My last two points are that this bill needs to take into account the unique circumstances faced by Indigenous nations and communities, which are driven by ongoing colonialism, and the bill needs to hold the government to account for the ongoing promises made and then broken about developing climate policy and legislation in partnership with Indigenous peoples on the basis of a nation-to-nation relationship. To date, Canada lacks a substantive process to ensure the rights of Indigenous peoples will be respected or upheld in the development of climate plans and policies to achieve net zero, or to ensure that Indigenous knowledge and solutions are utilized in developing and framing these policies and plans.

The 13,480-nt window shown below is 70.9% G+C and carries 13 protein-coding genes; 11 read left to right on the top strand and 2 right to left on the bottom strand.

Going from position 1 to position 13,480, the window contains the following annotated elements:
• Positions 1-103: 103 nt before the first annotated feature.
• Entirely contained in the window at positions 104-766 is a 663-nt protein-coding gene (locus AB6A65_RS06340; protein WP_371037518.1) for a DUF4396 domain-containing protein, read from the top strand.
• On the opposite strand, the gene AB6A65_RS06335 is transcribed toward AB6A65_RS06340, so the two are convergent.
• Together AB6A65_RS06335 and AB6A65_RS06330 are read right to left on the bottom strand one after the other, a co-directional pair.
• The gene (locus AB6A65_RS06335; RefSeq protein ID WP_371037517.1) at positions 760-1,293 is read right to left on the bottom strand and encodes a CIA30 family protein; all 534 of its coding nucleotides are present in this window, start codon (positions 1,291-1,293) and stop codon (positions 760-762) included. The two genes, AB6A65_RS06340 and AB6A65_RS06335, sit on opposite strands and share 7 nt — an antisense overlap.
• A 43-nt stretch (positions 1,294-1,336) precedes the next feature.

ICA’s recent report found that despite repeated mentions of the importance of Indigenous rights and knowledge, we were structurally excluded from the development of Canada’s recent climate policies and plans. This exclusion is not just poor process. It violates Indigenous rights to self-determination and free, prior and informed consent as affirmed by the United Nations Declaration on the Rights of Indigenous Peoples. Therefore, what we need is an improved and focused consent-based process with Indigenous peoples, including adequate resources for community participation to ensure direct engagement with Indigenous Nations on this bill and other related climate legislation, regulations, policies and action plans. At the very least, the advisory body must include Indigenous representation. Better yet, we can ensure real transparency and accountable by creating a parallel oversight council of Indigenous experts appointed by Indigenous peoples.